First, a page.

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Renal medullary carcinoma (RMC) is a rare, highly aggressive tumor recognized as an independent pathological entity. African-descent adolescents and young adults with sickle cell hemoglobinopathy are the most affected groups. This rare subtype of renal cell carcinoma has its own morphogenetic and pathological characteristics. The major clinical manifestations include gross hematuria, abdominal or flank pain, and weight loss. The prognosis is very poor, with 95% of cases diagnosed at an advanced stage of the disease. In this review, we summarize the morphologic and dynamic characteristics of RMC under various imaging modalities such as ultrasound, computed tomography, and magnetic resonance. Differential diagnosis and management strategies are also discussed.
Renal medullary carcinoma (RMC) is a rare, highly aggressive tumor considered an independent pathological entity (1, 2). Although African-descent adolescents and young adults with sickle cell (SC) hemoglobinopathies are the most affected, there are reports of RMC in non–African-American patients without hemoglobinopathy (1, 3). Men are affected more often than women (M:F = 2:1) (1, 3). Some authors consider RMC to be a subtype of collecting duct carcinoma (4). Both tumors are derived from the renal medulla, biologically aggressive, and characterized by an infiltrative growth pattern (1, 2). Regarding tumor genesis, a relationship between hypoxia and angiogenesis has been suggested (4). Hypoxia increases the expression of hypoxia-inducible factor (HIF). It determines tumor protein p53 production, which induces apoptosis. In tumors lacking p53, however, HIF induces vascular endothelial growth factor leading to angiogenesis, which is necessary for the progression of disease (5). This hypothesis would explain the relationship between RMC and SC trait (4). Also, an increase in the ABL gene amplification and inactivation of the tumor suppressor gene SMARCB1 have been reported (6, 7).
This rare subtype of renal cell carcinoma (RCC) has its own morphogenetic and pathological features (8). The histologic features include reticular or yolk sac growth pattern, varying degrees of mucin production, stromal desmoplasia, and inflammatory infiltrates with lymphocytes at the margins (4). Most RMCs have hemorrhagic and necrotic areas (1). The cells have large and clear vesicular nuclei, prominent nucleoli, and dark cytoplasm with variable amounts of eosinophilic cytoplasm (9). There is frequently lymphatic and/or vascular invasion (1). Collecting duct carcinoma is characterized by cystic or papillary macroscopic appearance and tubular or papillary growth pattern. Furthermore, collecting duct carcinoma is often found in adults and is not associated with hemoglobinopathies (10). In 70% of cases, RMC is localized in the right kidney (11). The clinical presentation is characterized by gross hematuria, abdominal or flank pain, and loss of weight. The sites of metastases are locoregional lymph nodes, adrenal glands, liver, lungs, inferior vena cava, and the peritoneum (1, 12). The prognosis of RMC is very poor, and 95% of tumors are detected at an advanced stage. They are resistant to chemotherapy and biological therapy (13, 14). Simpson et al. (15) reported an average survival of 19 weeks from the time of initial diagnosis of RMC. Radical nephrectomy in patients with carcinoma in situ seems to prolong the survival time (16). An early and accurate diagnosis is very important, as it may improve the prognosis of patients.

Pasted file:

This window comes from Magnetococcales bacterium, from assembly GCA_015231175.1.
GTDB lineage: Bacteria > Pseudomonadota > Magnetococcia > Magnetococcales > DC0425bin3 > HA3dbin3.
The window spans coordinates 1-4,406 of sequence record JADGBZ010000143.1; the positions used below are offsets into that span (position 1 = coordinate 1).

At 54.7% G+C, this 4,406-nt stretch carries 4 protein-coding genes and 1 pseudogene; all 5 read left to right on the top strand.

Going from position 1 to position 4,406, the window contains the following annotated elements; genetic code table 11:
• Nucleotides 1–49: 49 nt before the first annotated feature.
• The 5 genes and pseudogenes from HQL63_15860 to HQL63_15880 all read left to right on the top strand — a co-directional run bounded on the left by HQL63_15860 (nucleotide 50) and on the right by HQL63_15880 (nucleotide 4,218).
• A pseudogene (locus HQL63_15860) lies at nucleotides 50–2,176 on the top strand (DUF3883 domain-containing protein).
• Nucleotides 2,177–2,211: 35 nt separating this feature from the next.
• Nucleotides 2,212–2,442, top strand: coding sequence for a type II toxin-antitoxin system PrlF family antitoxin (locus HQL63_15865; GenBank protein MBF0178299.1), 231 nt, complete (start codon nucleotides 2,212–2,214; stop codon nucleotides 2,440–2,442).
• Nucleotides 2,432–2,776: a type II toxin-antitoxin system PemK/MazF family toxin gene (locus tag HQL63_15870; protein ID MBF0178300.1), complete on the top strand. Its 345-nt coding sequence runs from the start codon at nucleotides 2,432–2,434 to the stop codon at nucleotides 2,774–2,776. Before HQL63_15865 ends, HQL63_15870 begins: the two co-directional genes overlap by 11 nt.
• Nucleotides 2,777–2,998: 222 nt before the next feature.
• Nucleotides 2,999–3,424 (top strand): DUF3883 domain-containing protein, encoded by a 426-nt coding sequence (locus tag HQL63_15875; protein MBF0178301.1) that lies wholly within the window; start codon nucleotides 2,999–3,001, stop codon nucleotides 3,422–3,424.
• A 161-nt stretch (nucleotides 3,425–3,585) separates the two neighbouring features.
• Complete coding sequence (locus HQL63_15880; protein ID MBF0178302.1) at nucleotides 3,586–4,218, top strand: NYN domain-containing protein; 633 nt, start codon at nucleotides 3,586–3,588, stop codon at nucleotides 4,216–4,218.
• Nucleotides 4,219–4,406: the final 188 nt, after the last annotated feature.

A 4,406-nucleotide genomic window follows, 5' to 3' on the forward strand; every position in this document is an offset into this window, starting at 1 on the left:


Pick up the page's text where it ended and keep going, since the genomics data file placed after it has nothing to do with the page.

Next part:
Herein, we describe the morphological and dynamic characteristics of RMC under various diagnostic imaging techniques. A PubMed search was performed for the following terms: “Renal medullary carcinoma,” “Renal medullary carcinoma ultrasound,” “Renal medullary carcinoma computed tomography,” and “Renal medullary carcinoma magnetic resonance imaging.” As RMC was considered a disease entity in 1995, the search was performed for literature published between 1995 and 2016.
Accidental detection of renal lesions during abdominal ultrasound imaging is very common. About 35% of patients, in their seventh decade of life, have some form of a renal cyst (17). More than 50% of RCC are diagnosed by imaging, well before the appearance of clinical signs or symptoms (18, 19). Ultrasonographic features of RMC have been described by various authors. Khan et al. (11) described the sonographic characteristics of RMC in a 29-year-old man of Afro-Caribbean descent. The RMC was a 13-cm solid mass in the left renal pelvis with focal hydronephrosis of the upper and lower poles of the kidney. No evidence of lymphadenopathy was found at the ultrasound. Doppler study showed no flow in the renal mass. The application of power Doppler revealed minor peritumoral vascularity (11). Sathyamoorthy et al. (20) described an enlarged and diffusely echogenic right kidney, with an infiltrative mass located at the lower pole and vast lymphadenopathy, which was diagnosed as RMC. However, in other two studies, ultrasound failed to detect renal masses, and in one of these, the increased echogenicity of the medullary areas of an enlarged right kidney was misinterpreted as papillary necrosis. Two days after the ultrasound examination, the tumor was detected on computed tomography (CT) (21, 22). In another case, the ultrasound examination was negative. Two months later, the patient was diagnosed with cancer with the help of CT (23).